Active Sun

Our Sun through the solar telescope

The Sun may seem like a bright, featureless blazing ball in the sky, but in specially filtered telescopes it shows an other-worldly host of huge features. Spots larger than Earth can be seen next to bright “plages” that reveal the magnetic fields that cause the spots to form. The brightest plages are massive magnetic explosions tens of thousands of miles across that fire x-rays our way and affect our magnetic field and can affect navigation and radio communications.

Dark, irregular lines, called filaments, are star matter held aloft by magnetic fields that sometimes explosively recombine and fling matter into space that can damage satellites, endanger astronauts and cause aurorae and radio blackouts. Where they reach the edge of the Sun they are called prominences and look like flames rimming the Sun.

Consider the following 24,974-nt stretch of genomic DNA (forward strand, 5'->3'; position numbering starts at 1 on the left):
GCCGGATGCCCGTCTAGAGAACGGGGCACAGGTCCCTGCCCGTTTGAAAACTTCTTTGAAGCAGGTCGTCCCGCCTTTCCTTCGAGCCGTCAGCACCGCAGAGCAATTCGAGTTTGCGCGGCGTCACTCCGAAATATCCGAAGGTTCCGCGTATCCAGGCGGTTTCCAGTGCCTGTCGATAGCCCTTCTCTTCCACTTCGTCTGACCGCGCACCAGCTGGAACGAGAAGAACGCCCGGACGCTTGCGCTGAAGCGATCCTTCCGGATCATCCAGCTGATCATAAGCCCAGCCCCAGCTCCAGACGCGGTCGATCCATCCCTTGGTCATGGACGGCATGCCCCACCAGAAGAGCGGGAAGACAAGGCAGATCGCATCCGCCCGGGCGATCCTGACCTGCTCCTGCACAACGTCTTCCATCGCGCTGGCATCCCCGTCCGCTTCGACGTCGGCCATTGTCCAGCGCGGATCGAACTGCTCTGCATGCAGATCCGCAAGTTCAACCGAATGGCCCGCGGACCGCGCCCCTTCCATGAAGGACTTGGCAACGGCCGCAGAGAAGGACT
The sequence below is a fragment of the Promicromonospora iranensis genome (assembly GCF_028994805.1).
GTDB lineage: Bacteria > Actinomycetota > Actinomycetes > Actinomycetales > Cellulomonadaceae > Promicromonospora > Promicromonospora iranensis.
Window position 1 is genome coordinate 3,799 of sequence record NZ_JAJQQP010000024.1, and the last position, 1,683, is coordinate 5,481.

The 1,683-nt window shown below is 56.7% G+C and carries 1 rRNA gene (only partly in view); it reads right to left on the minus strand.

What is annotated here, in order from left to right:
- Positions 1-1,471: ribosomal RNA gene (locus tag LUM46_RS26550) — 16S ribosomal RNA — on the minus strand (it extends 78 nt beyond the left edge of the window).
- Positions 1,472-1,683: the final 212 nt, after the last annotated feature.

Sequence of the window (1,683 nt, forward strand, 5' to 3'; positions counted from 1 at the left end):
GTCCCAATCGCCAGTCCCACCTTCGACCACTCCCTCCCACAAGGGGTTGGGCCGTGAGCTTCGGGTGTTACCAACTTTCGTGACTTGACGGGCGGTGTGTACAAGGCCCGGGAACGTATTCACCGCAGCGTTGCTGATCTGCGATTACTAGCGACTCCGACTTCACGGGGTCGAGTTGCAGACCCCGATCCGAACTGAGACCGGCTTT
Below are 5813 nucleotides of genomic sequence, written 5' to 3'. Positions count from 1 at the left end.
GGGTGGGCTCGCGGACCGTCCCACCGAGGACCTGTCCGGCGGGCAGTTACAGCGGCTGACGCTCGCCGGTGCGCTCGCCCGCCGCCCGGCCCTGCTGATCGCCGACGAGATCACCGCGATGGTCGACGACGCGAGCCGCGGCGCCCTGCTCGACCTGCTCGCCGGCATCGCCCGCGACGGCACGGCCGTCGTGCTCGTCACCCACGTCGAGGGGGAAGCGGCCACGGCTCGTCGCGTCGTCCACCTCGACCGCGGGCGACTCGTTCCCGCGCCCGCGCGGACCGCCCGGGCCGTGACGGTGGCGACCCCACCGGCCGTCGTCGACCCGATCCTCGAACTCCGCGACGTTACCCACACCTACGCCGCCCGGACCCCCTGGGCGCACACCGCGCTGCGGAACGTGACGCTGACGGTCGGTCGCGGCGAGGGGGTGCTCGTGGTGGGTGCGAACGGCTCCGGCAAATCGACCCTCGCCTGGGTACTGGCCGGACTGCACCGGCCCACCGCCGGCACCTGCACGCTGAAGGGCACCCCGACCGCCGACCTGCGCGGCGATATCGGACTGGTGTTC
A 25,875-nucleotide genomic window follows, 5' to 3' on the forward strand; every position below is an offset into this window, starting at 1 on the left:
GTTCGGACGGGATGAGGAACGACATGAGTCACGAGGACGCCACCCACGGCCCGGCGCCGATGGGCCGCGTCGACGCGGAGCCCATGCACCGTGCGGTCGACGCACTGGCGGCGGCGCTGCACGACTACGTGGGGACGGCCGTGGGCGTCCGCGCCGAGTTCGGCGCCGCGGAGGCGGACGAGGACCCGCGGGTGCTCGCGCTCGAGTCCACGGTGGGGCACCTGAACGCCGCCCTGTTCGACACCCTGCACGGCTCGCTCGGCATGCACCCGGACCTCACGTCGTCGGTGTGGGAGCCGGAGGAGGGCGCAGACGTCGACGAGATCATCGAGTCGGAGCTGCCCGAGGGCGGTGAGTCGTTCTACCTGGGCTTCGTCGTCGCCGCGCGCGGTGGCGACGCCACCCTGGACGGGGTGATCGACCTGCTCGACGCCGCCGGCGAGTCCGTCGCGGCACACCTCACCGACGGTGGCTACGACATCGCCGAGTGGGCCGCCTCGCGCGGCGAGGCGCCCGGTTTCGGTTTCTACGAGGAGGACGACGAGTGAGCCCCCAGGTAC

On the upper left of the photo a filament over 100,000 miles long connects to a prominence over 10,000 miles high above the solar limb. On the lower right, a prominence shows matter being flung into space by magnetic explosions. The appearances of these features change over a matter of minutes to hours, so the Sun is a very dynamic place.

NOTE: NEVER look art the Sun with the naked eye or through ordinary telescopes or binoculars. Permanent eye damage and blindness will result. This photo was taken through a telescope specially designed to filter out over 99% of the Sun’s harmful rays.

#sun #prominences #filaments

Published by eskildoodle1

Retired physician with interests in writing, photography, music, and astronomy. I have written multiple stories of life experiences, travel, and astronomy, and have been playing the ukulele for 10 years. My wife Fairy and I travel frequently to the Pacific Islands of Hawaii, and French Polynesia, and I have learned several of their native-language songs. This blog will be a forum to share experiences with family and friends.

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